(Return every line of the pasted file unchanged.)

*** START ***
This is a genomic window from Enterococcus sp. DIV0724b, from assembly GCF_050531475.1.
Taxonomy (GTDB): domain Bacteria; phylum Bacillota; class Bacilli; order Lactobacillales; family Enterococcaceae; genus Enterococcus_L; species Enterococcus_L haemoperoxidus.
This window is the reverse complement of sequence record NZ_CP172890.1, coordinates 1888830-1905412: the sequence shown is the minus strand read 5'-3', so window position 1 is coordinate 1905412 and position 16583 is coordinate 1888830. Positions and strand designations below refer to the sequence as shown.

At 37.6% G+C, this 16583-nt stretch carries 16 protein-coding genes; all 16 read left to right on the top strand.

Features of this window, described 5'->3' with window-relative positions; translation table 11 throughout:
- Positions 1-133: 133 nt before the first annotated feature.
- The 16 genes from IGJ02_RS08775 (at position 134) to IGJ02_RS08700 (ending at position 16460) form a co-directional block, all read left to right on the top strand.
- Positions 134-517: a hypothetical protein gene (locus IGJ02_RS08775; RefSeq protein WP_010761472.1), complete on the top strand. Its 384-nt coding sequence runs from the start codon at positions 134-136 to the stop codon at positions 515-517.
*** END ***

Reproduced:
This is a genomic window from Enterococcus sp. DIV0724b, from assembly GCF_050531475.1.
Taxonomy (GTDB): domain Bacteria; phylum Bacillota; class Bacilli; order Lactobacillales; family Enterococcaceae; genus Enterococcus_L; species Enterococcus_L haemoperoxidus.
This window is the reverse complement of sequence record NZ_CP172890.1, coordinates 1888830-1905412: the sequence shown is the minus strand read 5'-3', so window position 1 is coordinate 1905412 and position 16583 is coordinate 1888830. Positions and strand designations below refer to the sequence as shown.

At 37.6% G+C, this 16583-nt stretch carries 16 protein-coding genes; all 16 read left to right on the top strand.

Features of this window, described 5'->3' with window-relative positions; translation table 11 throughout:
- Positions 1-133: 133 nt before the first annotated feature.
- The 16 genes from IGJ02_RS08775 (at position 134) to IGJ02_RS08700 (ending at position 16460) form a co-directional block, all read left to right on the top strand.
- Positions 134-517: a hypothetical protein gene (locus IGJ02_RS08775; RefSeq protein WP_010761472.1), complete on the top strand. Its 384-nt coding sequence runs from the start codon at positions 134-136 to the stop codon at positions 515-517.